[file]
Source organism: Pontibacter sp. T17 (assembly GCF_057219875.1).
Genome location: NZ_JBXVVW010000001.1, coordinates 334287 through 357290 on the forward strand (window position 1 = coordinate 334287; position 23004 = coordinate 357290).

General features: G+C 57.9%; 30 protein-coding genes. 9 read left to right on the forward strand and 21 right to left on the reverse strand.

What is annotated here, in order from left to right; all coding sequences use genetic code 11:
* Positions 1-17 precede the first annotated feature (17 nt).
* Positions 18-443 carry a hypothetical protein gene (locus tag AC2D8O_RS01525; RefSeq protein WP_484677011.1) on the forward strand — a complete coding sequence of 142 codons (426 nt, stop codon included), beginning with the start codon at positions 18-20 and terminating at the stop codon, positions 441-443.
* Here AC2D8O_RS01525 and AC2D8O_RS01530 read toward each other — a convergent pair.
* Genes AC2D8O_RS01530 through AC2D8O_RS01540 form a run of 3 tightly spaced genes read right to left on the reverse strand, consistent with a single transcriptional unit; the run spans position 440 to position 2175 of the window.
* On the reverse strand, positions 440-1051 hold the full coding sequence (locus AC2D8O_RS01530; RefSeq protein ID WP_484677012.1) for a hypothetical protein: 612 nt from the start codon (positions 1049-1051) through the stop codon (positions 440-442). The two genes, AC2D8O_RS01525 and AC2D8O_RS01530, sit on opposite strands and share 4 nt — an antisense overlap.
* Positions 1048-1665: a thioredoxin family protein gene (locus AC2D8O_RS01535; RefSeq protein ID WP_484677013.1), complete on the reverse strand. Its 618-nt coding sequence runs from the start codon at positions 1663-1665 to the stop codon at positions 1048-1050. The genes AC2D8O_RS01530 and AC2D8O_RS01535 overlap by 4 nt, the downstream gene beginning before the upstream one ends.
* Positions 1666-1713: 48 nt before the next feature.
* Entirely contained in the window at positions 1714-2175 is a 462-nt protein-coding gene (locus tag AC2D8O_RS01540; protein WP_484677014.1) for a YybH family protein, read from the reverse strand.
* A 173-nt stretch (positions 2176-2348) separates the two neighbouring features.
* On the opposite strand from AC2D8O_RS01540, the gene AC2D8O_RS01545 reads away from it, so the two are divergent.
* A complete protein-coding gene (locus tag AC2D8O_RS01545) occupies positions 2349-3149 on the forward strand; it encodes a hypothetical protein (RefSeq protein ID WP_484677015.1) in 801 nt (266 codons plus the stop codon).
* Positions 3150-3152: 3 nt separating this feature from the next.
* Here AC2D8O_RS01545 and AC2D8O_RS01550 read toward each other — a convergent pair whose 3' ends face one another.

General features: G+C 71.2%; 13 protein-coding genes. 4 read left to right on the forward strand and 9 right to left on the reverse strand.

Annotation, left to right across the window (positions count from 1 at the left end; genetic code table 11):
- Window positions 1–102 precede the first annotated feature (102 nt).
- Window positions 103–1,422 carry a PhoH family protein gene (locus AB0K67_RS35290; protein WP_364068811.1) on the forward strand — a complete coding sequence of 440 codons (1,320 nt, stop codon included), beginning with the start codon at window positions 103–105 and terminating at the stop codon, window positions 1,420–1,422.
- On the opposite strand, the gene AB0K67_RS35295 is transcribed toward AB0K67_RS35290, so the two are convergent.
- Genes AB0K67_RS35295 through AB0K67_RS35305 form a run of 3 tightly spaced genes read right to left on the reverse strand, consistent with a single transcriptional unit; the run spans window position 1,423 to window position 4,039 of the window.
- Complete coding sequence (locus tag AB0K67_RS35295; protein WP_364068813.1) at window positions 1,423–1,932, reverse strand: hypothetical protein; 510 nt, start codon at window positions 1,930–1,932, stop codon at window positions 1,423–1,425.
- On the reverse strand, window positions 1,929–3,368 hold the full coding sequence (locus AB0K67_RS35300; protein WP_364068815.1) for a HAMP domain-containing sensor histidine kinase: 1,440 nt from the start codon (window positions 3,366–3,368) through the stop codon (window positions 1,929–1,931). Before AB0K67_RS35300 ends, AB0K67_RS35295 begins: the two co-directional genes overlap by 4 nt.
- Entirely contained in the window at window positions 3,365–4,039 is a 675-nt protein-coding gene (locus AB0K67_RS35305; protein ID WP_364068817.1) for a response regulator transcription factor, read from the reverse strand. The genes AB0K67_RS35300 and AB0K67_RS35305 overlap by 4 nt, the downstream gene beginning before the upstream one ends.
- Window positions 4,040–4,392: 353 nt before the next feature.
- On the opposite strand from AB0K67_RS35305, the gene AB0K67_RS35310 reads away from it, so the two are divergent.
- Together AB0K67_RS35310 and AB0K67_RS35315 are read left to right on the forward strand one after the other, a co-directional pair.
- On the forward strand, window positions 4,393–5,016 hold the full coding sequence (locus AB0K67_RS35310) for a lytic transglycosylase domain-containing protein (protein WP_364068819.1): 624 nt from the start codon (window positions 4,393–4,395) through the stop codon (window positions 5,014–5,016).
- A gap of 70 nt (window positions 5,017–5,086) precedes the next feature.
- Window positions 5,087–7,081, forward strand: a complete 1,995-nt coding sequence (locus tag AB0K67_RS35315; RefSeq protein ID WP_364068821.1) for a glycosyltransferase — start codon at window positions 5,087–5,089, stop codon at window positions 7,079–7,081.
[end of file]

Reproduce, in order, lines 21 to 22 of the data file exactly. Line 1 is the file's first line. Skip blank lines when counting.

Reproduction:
- Window positions 103–1,422 carry a PhoH family protein gene (locus AB0K67_RS35290; protein WP_364068811.1) on the forward strand — a complete coding sequence of 440 codons (1,320 nt, stop codon included), beginning with the start codon at window positions 103–105 and terminating at the stop codon, window positions 1,420–1,422.
- On the opposite strand, the gene AB0K67_RS35295 is transcribed toward AB0K67_RS35290, so the two are convergent.